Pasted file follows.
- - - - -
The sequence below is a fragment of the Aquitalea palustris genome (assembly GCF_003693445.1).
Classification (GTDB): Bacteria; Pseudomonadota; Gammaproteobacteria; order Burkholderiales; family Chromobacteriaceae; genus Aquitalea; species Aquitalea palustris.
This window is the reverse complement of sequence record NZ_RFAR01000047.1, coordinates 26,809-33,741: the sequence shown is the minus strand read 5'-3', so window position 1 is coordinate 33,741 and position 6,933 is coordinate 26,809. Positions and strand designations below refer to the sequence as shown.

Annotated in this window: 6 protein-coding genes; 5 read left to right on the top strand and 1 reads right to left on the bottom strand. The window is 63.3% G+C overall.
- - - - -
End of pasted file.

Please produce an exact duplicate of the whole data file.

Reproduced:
The sequence below is a fragment of the Aquitalea palustris genome (assembly GCF_003693445.1).
Classification (GTDB): Bacteria; Pseudomonadota; Gammaproteobacteria; order Burkholderiales; family Chromobacteriaceae; genus Aquitalea; species Aquitalea palustris.
This window is the reverse complement of sequence record NZ_RFAR01000047.1, coordinates 26,809-33,741: the sequence shown is the minus strand read 5'-3', so window position 1 is coordinate 33,741 and position 6,933 is coordinate 26,809. Positions and strand designations below refer to the sequence as shown.

Annotated in this window: 6 protein-coding genes; 5 read left to right on the top strand and 1 reads right to left on the bottom strand. The window is 63.3% G+C overall.